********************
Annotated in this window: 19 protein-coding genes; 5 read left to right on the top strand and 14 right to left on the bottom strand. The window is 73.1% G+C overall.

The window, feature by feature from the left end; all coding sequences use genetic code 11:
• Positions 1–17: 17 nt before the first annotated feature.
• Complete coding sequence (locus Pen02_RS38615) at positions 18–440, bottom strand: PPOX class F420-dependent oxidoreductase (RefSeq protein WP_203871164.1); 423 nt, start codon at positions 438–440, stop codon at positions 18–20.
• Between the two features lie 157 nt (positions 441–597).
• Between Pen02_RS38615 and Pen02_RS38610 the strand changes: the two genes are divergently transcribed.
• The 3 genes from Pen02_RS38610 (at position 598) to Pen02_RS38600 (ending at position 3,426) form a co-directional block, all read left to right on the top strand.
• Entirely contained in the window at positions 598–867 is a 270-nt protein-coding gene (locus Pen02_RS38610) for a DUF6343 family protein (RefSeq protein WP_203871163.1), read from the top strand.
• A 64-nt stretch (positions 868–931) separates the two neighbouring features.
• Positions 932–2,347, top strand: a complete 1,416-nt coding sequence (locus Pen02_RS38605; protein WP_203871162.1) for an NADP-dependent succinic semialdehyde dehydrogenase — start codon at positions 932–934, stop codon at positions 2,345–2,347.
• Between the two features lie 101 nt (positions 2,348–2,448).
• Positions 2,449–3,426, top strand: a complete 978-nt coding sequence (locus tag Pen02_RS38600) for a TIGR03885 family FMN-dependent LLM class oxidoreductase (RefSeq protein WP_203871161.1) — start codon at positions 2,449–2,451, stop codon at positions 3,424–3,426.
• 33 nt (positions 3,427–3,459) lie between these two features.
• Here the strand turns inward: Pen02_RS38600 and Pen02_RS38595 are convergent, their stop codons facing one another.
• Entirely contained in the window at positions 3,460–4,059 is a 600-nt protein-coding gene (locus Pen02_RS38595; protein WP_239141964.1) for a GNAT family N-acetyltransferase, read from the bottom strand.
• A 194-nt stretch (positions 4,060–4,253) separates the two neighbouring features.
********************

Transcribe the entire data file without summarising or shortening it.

Annotated in this window: 19 protein-coding genes; 5 read left to right on the top strand and 14 right to left on the bottom strand. The window is 73.1% G+C overall.

The window, feature by feature from the left end; all coding sequences use genetic code 11:
• Positions 1–17: 17 nt before the first annotated feature.
• Complete coding sequence (locus Pen02_RS38615) at positions 18–440, bottom strand: PPOX class F420-dependent oxidoreductase (RefSeq protein WP_203871164.1); 423 nt, start codon at positions 438–440, stop codon at positions 18–20.
• Between the two features lie 157 nt (positions 441–597).
• Between Pen02_RS38615 and Pen02_RS38610 the strand changes: the two genes are divergently transcribed.
• The 3 genes from Pen02_RS38610 (at position 598) to Pen02_RS38600 (ending at position 3,426) form a co-directional block, all read left to right on the top strand.
• Entirely contained in the window at positions 598–867 is a 270-nt protein-coding gene (locus Pen02_RS38610) for a DUF6343 family protein (RefSeq protein WP_203871163.1), read from the top strand.
• A 64-nt stretch (positions 868–931) separates the two neighbouring features.
• Positions 932–2,347, top strand: a complete 1,416-nt coding sequence (locus Pen02_RS38605; protein WP_203871162.1) for an NADP-dependent succinic semialdehyde dehydrogenase — start codon at positions 932–934, stop codon at positions 2,345–2,347.
• Between the two features lie 101 nt (positions 2,348–2,448).
• Positions 2,449–3,426, top strand: a complete 978-nt coding sequence (locus tag Pen02_RS38600) for a TIGR03885 family FMN-dependent LLM class oxidoreductase (RefSeq protein WP_203871161.1) — start codon at positions 2,449–2,451, stop codon at positions 3,424–3,426.
• 33 nt (positions 3,427–3,459) lie between these two features.
• Here the strand turns inward: Pen02_RS38600 and Pen02_RS38595 are convergent, their stop codons facing one another.
• Entirely contained in the window at positions 3,460–4,059 is a 600-nt protein-coding gene (locus Pen02_RS38595; protein WP_239141964.1) for a GNAT family N-acetyltransferase, read from the bottom strand.
• A 194-nt stretch (positions 4,060–4,253) separates the two neighbouring features.